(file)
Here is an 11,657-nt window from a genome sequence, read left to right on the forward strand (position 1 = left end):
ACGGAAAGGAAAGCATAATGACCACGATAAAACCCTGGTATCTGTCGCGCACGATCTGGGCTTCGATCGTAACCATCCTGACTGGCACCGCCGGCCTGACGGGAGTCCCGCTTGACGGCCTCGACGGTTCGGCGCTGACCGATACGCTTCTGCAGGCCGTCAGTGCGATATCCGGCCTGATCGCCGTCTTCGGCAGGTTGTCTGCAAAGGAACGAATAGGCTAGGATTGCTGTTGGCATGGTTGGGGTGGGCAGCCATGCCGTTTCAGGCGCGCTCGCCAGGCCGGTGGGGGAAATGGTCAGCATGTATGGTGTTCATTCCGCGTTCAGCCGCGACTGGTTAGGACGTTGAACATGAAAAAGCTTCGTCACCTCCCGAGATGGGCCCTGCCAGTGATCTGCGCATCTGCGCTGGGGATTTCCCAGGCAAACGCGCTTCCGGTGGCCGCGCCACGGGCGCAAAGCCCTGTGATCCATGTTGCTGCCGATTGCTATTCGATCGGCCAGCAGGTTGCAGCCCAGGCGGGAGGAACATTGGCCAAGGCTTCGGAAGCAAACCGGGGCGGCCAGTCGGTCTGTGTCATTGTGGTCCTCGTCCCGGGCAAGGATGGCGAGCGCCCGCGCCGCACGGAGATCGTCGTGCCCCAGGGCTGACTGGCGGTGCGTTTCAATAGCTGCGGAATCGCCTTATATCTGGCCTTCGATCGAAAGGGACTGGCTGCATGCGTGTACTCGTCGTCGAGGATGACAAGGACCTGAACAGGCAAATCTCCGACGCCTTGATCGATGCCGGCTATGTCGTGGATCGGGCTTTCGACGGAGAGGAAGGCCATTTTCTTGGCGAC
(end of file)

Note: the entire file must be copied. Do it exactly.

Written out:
Here is an 11,657-nt window from a genome sequence, read left to right on the forward strand (position 1 = left end):
ACGGAAAGGAAAGCATAATGACCACGATAAAACCCTGGTATCTGTCGCGCACGATCTGGGCTTCGATCGTAACCATCCTGACTGGCACCGCCGGCCTGACGGGAGTCCCGCTTGACGGCCTCGACGGTTCGGCGCTGACCGATACGCTTCTGCAGGCCGTCAGTGCGATATCCGGCCTGATCGCCGTCTTCGGCAGGTTGTCTGCAAAGGAACGAATAGGCTAGGATTGCTGTTGGCATGGTTGGGGTGGGCAGCCATGCCGTTTCAGGCGCGCTCGCCAGGCCGGTGGGGGAAATGGTCAGCATGTATGGTGTTCATTCCGCGTTCAGCCGCGACTGGTTAGGACGTTGAACATGAAAAAGCTTCGTCACCTCCCGAGATGGGCCCTGCCAGTGATCTGCGCATCTGCGCTGGGGATTTCCCAGGCAAACGCGCTTCCGGTGGCCGCGCCACGGGCGCAAAGCCCTGTGATCCATGTTGCTGCCGATTGCTATTCGATCGGCCAGCAGGTTGCAGCCCAGGCGGGAGGAACATTGGCCAAGGCTTCGGAAGCAAACCGGGGCGGCCAGTCGGTCTGTGTCATTGTGGTCCTCGTCCCGGGCAAGGATGGCGAGCGCCCGCGCCGCACGGAGATCGTCGTGCCCCAGGGCTGACTGGCGGTGCGTTTCAATAGCTGCGGAATCGCCTTATATCTGGCCTTCGATCGAAAGGGACTGGCTGCATGCGTGTACTCGTCGTCGAGGATGACAAGGACCTGAACAGGCAAATCTCCGACGCCTTGATCGATGCCGGCTATGTCGTGGATCGGGCTTTCGACGGAGAGGAAGGCCATTTTCTTGGCGAC